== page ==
FCA has published a discussion paper on a bespoke prudential regime for investment firms. FCA has long wanted to introduce a better regime for firms, but has been constrained largely by MiFID.
The EU is now introducing changes to the regime for MiFID investment firms, but the changes will take effect after the end of the Transitional Period, so FCA is consulting on its own rules. The changes are largely aimed at firms that are currently MiFID firms. The UK supported the changes the EU is making in its Investment Firms Directive and Regulation, and so the proposed changes are intended to have a similar outcome while bearing in mind the specifics of the UK market. The paper discusses the IFD/IFR changes and the UK take on them.
FCA proposes to no longer apply the detailed range of prudential categories it currently uses, and instead will refer to all firms as “investment firms”, with smaller firms falling within a new banner of “small and non-interconnected investment firms” (SNIs). The paper goes into detail on the relevant requirements applying to the various types of firm.
The key changes the regime would introduce are:
- new levels of initial capital – under the IFD/IFR these are to be €75K, €150K and €750K;
- a new definition of capital;
- new own fund requirements – firms will need a Permanent Minimum Requirement, a Fixed Overhead Requirement and some will also need an activity based K-factor capital requirement;
- liquidity requirements for investment firms, based on holding liquid assets equivalent to at least one third of the fixed overheads requirement;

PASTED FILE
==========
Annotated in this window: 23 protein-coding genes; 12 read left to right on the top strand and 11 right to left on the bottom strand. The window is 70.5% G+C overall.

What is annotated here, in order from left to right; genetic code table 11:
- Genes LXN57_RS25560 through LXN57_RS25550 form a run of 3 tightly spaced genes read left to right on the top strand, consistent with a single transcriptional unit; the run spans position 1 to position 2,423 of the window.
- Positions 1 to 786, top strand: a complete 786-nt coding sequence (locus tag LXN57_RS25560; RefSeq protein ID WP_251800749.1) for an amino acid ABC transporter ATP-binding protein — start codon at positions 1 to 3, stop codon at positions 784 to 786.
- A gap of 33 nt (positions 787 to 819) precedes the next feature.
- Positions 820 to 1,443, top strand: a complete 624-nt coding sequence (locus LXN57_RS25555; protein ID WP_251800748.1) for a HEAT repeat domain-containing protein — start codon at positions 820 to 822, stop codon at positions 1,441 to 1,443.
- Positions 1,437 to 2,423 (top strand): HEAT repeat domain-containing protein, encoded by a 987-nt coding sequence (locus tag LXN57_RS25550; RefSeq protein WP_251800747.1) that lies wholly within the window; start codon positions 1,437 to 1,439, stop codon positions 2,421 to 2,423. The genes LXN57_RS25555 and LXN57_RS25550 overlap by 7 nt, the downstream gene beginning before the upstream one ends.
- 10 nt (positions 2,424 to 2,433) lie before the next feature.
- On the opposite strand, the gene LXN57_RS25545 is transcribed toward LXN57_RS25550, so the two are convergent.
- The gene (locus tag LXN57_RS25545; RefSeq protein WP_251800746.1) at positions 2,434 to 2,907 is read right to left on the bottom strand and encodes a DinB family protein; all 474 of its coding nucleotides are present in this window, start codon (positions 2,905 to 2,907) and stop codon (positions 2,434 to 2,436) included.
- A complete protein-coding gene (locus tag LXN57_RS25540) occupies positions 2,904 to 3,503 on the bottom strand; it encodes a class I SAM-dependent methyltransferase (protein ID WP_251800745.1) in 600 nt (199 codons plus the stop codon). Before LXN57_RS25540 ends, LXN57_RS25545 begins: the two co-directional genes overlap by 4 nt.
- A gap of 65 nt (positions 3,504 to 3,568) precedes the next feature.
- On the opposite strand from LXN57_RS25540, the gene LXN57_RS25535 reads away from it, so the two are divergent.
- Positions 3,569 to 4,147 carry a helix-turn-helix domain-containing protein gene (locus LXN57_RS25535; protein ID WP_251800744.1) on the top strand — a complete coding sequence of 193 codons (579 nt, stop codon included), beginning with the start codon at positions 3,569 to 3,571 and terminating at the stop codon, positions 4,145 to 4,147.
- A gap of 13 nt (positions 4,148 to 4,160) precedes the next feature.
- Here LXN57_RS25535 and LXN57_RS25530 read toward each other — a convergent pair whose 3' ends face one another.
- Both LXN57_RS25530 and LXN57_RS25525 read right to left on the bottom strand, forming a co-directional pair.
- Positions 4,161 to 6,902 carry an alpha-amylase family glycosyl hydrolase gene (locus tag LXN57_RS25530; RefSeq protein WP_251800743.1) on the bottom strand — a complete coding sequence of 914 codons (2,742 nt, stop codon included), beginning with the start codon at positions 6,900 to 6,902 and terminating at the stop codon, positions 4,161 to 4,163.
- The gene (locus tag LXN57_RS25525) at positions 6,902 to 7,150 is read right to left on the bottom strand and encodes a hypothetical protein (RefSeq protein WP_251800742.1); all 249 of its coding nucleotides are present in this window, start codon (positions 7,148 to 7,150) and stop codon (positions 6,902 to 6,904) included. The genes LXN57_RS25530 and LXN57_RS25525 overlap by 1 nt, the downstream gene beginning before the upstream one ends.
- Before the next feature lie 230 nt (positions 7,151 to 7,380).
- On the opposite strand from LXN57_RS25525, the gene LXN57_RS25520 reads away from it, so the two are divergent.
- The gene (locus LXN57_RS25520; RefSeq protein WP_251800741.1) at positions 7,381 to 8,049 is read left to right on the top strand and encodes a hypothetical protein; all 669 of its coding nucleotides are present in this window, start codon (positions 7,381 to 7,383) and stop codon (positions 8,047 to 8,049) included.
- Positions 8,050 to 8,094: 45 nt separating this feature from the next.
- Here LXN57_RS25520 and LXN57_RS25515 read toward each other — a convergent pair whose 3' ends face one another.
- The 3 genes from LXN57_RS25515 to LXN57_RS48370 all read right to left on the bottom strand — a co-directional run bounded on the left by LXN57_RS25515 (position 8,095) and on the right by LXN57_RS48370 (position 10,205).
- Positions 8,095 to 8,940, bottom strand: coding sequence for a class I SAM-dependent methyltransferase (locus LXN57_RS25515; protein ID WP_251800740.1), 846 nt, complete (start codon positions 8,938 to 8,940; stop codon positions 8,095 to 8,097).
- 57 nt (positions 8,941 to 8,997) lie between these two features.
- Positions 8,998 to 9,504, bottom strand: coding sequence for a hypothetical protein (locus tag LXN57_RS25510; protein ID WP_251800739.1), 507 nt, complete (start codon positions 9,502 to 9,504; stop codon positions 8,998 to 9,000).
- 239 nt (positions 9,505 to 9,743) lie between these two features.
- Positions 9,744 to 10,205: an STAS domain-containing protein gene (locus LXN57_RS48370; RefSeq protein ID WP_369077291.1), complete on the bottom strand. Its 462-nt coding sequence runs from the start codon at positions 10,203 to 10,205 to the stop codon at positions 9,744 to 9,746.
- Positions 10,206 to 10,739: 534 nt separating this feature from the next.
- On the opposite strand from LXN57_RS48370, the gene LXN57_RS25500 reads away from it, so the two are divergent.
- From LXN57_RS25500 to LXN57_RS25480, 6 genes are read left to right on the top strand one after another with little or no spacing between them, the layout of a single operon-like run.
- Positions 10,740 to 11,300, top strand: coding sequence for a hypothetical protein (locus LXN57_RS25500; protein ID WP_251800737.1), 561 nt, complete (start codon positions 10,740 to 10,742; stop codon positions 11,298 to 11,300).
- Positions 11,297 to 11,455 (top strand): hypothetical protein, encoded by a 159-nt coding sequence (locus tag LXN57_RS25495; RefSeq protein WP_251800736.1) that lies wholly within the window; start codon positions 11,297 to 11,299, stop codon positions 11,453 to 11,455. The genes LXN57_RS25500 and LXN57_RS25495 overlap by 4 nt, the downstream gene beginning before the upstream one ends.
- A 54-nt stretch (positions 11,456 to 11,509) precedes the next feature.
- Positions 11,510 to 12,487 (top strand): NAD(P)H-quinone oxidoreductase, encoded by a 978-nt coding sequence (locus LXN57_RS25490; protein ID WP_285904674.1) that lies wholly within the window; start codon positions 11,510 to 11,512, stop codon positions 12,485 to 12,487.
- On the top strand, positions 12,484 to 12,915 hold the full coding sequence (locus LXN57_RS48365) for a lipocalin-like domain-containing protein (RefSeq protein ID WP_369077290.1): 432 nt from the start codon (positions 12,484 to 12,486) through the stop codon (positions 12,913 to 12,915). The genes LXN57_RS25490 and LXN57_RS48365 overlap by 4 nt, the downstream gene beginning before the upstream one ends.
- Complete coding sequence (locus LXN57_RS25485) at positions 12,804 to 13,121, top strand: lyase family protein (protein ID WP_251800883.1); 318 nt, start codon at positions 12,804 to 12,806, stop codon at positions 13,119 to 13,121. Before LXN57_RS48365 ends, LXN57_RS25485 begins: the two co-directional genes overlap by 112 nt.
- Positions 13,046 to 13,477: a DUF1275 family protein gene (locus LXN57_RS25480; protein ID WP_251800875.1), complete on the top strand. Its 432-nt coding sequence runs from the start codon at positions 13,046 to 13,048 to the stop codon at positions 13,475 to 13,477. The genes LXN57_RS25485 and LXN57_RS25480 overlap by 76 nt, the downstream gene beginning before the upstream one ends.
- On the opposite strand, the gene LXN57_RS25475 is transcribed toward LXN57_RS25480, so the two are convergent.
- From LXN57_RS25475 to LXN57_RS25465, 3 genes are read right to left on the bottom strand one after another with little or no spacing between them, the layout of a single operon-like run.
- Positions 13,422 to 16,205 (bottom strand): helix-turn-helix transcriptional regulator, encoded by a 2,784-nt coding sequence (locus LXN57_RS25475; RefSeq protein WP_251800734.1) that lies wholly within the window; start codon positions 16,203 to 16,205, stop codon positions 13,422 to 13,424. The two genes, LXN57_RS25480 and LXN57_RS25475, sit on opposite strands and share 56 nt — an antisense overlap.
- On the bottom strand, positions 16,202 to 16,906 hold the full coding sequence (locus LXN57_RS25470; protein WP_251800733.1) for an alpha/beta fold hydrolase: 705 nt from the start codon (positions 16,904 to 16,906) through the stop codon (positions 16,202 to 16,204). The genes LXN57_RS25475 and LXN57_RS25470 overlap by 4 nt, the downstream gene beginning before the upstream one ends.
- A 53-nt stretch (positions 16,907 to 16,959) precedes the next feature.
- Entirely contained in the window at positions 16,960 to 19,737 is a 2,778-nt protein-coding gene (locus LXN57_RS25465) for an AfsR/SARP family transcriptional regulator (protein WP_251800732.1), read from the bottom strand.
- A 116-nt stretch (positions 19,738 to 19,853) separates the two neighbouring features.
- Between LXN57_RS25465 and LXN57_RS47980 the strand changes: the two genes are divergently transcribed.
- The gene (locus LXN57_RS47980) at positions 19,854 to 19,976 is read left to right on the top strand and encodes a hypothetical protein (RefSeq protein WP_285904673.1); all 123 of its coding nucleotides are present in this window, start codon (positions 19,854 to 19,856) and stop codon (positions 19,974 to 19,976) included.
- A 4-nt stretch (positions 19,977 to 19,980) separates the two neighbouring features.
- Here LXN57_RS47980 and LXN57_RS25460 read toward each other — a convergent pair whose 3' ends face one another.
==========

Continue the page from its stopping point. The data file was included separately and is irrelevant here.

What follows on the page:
- the potential for an individual firm requirement following a supervisory review;
- provisions on group risk and the possible application of a group solvency test;
- requirements on calculation of concentration risk;
- new remuneration and disclosure requirements, so that firms above a certain size will need a clearly documented remuneration policy, set an appropriate ratio between variable and fixed components of total remuneration and meet requirements around the structure of variable remuneration. They will also have to publish information on remuneration together with information on risk management, governance, own funds and investment policy, and, in due course, ESG.
The changes would operate in tandem with FCA’s general expectations on solo-regulated firms to manage their resilience.
The paper explains the rationale behind changes, seeks comments on the detail and sets out the proposed timetable for implementation – which will apply the new capital requirements in gradual increases up to June 2025.
FCA asks for comment by 25 September.